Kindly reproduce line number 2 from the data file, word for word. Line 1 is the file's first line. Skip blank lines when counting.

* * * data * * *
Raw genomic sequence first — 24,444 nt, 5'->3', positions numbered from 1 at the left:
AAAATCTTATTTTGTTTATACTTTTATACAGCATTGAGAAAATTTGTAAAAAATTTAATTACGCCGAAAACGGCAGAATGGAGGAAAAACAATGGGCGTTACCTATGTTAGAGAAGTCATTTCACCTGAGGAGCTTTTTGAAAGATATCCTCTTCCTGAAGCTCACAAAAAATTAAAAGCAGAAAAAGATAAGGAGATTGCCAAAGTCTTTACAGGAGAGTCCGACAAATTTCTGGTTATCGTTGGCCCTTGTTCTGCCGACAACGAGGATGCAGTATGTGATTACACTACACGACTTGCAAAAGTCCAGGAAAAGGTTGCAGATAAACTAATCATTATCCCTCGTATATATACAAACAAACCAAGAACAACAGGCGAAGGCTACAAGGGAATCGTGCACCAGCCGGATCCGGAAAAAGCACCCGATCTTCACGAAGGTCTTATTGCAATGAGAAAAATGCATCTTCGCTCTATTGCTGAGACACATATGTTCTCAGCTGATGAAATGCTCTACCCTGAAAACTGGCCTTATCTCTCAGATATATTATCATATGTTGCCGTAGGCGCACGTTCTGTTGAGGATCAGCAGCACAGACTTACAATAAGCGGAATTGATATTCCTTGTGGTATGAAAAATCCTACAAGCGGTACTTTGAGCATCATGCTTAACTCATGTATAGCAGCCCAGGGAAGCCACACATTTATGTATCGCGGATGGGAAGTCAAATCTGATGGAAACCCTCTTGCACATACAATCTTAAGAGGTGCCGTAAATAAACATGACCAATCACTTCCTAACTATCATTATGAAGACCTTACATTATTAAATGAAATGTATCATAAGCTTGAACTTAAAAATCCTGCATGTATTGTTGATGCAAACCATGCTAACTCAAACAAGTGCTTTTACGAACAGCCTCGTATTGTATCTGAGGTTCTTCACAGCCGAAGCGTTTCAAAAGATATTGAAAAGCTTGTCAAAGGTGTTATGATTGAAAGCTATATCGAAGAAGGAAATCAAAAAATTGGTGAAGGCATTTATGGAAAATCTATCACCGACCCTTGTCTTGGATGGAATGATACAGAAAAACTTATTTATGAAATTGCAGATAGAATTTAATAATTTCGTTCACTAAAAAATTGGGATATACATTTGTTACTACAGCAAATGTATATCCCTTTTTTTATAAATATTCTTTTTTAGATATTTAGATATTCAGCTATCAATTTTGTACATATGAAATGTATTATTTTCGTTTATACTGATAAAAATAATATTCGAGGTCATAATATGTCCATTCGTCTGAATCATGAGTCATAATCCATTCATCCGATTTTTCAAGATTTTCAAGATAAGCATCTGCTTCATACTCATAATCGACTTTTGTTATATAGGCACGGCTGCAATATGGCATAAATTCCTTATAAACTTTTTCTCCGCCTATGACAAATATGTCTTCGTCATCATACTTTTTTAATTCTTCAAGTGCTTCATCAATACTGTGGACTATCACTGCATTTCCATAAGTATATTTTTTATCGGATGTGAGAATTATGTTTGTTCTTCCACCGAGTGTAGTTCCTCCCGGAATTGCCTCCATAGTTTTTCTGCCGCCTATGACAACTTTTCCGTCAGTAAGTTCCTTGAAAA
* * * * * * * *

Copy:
AAAATCTTATTTTGTTTATACTTTTATACAGCATTGAGAAAATTTGTAAAAAATTTAATTACGCCGAAAACGGCAGAATGGAGGAAAAACAATGGGCGTTACCTATGTTAGAGAAGTCATTTCACCTGAGGAGCTTTTTGAAAGATATCCTCTTCCTGAAGCTCACAAAAAATTAAAAGCAGAAAAAGATAAGGAGATTGCCAAAGTCTTTACAGGAGAGTCCGACAAATTTCTGGTTATCGTTGGCCCTTGTTCTGCCGACAACGAGGATGCAGTATGTGATTACACTACACGACTTGCAAAAGTCCAGGAAAAGGTTGCAGATAAACTAATCATTATCCCTCGTATATATACAAACAAACCAAGAACAACAGGCGAAGGCTACAAGGGAATCGTGCACCAGCCGGATCCGGAAAAAGCACCCGATCTTCACGAAGGTCTTATTGCAATGAGAAAAATGCATCTTCGCTCTATTGCTGAGACACATATGTTCTCAGCTGATGAAATGCTCTACCCTGAAAACTGGCCTTATCTCTCAGATATATTATCATATGTTGCCGTAGGCGCACGTTCTGTTGAGGATCAGCAGCACAGACTTACAATAAGCGGAATTGATATTCCTTGTGGTATGAAAAATCCTACAAGCGGTACTTTGAGCATCATGCTTAACTCATGTATAGCAGCCCAGGGAAGCCACACATTTATGTATCGCGGATGGGAAGTCAAATCTGATGGAAACCCTCTTGCACATACAATCTTAAGAGGTGCCGTAAATAAACATGACCAATCACTTCCTAACTATCATTATGAAGACCTTACATTATTAAATGAAATGTATCATAAGCTTGAACTTAAAAATCCTGCATGTATTGTTGATGCAAACCATGCTAACTCAAACAAGTGCTTTTACGAACAGCCTCGTATTGTATCTGAGGTTCTTCACAGCCGAAGCGTTTCAAAAGATATTGAAAAGCTTGTCAAAGGTGTTATGATTGAAAGCTATATCGAAGAAGGAAATCAAAAAATTGGTGAAGGCATTTATGGAAAATCTATCACCGACCCTTGTCTTGGATGGAATGATACAGAAAAACTTATTTATGAAATTGCAGATAGAATTTAATAATTTCGTTCACTAAAAAATTGGGATATACATTTGTTACTACAGCAAATGTATATCCCTTTTTTTATAAATATTCTTTTTTAGATATTTAGATATTCAGCTATCAATTTTGTACATATGAAATGTATTATTTTCGTTTATACTGATAAAAATAATATTCGAGGTCATAATATGTCCATTCGTCTGAATCATGAGTCATAATCCATTCATCCGATTTTTCAAGATTTTCAAGATAAGCATCTGCTTCATACTCATAATCGACTTTTGTTATATAGGCACGGCTGCAATATGGCATAAATTCCTTATAAACTTTTTCTCCGCCTATGACAAATATGTCTTCGTCATCATACTTTTTTAATTCTTCAAGTGCTTCATCAATACTGTGGACTATCACTGCATTTCCATAAGTATATTTTTTATCGGATGTGAGAATTATGTTTGTTCTTCCACCGAGTGTAGTTCCTCCCGGAATTGCCTCCATAGTTTTTCTGCCGCCTATGACAACTTTTCCGTCAGTAAGTTCCTTGAAAA